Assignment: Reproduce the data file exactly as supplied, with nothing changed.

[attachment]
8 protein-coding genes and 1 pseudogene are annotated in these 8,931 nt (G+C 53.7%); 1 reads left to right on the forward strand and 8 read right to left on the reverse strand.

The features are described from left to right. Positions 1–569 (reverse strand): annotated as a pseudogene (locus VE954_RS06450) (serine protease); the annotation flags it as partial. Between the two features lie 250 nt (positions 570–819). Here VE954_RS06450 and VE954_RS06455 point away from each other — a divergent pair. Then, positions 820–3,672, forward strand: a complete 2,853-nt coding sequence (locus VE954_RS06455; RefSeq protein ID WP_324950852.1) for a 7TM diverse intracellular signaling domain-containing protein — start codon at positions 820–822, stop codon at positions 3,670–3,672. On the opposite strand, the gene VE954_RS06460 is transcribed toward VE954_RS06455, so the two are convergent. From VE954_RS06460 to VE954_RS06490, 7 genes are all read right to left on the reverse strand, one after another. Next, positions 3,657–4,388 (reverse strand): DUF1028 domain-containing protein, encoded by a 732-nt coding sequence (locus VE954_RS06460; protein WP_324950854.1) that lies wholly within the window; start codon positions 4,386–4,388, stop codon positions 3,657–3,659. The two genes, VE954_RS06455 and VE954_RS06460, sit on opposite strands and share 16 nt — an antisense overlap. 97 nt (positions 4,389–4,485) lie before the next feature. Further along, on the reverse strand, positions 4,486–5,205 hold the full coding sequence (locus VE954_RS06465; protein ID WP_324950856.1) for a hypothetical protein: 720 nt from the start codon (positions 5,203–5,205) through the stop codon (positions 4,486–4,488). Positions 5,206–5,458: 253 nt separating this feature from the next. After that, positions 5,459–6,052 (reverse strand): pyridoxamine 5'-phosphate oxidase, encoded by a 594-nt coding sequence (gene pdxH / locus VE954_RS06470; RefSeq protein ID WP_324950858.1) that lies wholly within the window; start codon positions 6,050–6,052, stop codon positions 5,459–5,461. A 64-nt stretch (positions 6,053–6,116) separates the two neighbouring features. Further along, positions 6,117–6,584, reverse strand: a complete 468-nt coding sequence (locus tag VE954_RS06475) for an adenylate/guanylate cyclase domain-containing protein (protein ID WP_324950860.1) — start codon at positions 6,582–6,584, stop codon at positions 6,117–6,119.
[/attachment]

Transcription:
8 protein-coding genes and 1 pseudogene are annotated in these 8,931 nt (G+C 53.7%); 1 reads left to right on the forward strand and 8 read right to left on the reverse strand.

The features are described from left to right. Positions 1–569 (reverse strand): annotated as a pseudogene (locus VE954_RS06450) (serine protease); the annotation flags it as partial. Between the two features lie 250 nt (positions 570–819). Here VE954_RS06450 and VE954_RS06455 point away from each other — a divergent pair. Then, positions 820–3,672, forward strand: a complete 2,853-nt coding sequence (locus VE954_RS06455; RefSeq protein ID WP_324950852.1) for a 7TM diverse intracellular signaling domain-containing protein — start codon at positions 820–822, stop codon at positions 3,670–3,672. On the opposite strand, the gene VE954_RS06460 is transcribed toward VE954_RS06455, so the two are convergent. From VE954_RS06460 to VE954_RS06490, 7 genes are all read right to left on the reverse strand, one after another. Next, positions 3,657–4,388 (reverse strand): DUF1028 domain-containing protein, encoded by a 732-nt coding sequence (locus VE954_RS06460; protein WP_324950854.1) that lies wholly within the window; start codon positions 4,386–4,388, stop codon positions 3,657–3,659. The two genes, VE954_RS06455 and VE954_RS06460, sit on opposite strands and share 16 nt — an antisense overlap. 97 nt (positions 4,389–4,485) lie before the next feature. Further along, on the reverse strand, positions 4,486–5,205 hold the full coding sequence (locus VE954_RS06465; protein ID WP_324950856.1) for a hypothetical protein: 720 nt from the start codon (positions 5,203–5,205) through the stop codon (positions 4,486–4,488). Positions 5,206–5,458: 253 nt separating this feature from the next. After that, positions 5,459–6,052 (reverse strand): pyridoxamine 5'-phosphate oxidase, encoded by a 594-nt coding sequence (gene pdxH / locus VE954_RS06470; RefSeq protein ID WP_324950858.1) that lies wholly within the window; start codon positions 6,050–6,052, stop codon positions 5,459–5,461. A 64-nt stretch (positions 6,053–6,116) separates the two neighbouring features. Further along, positions 6,117–6,584, reverse strand: a complete 468-nt coding sequence (locus tag VE954_RS06475) for an adenylate/guanylate cyclase domain-containing protein (protein ID WP_324950860.1) — start codon at positions 6,582–6,584, stop codon at positions 6,117–6,119.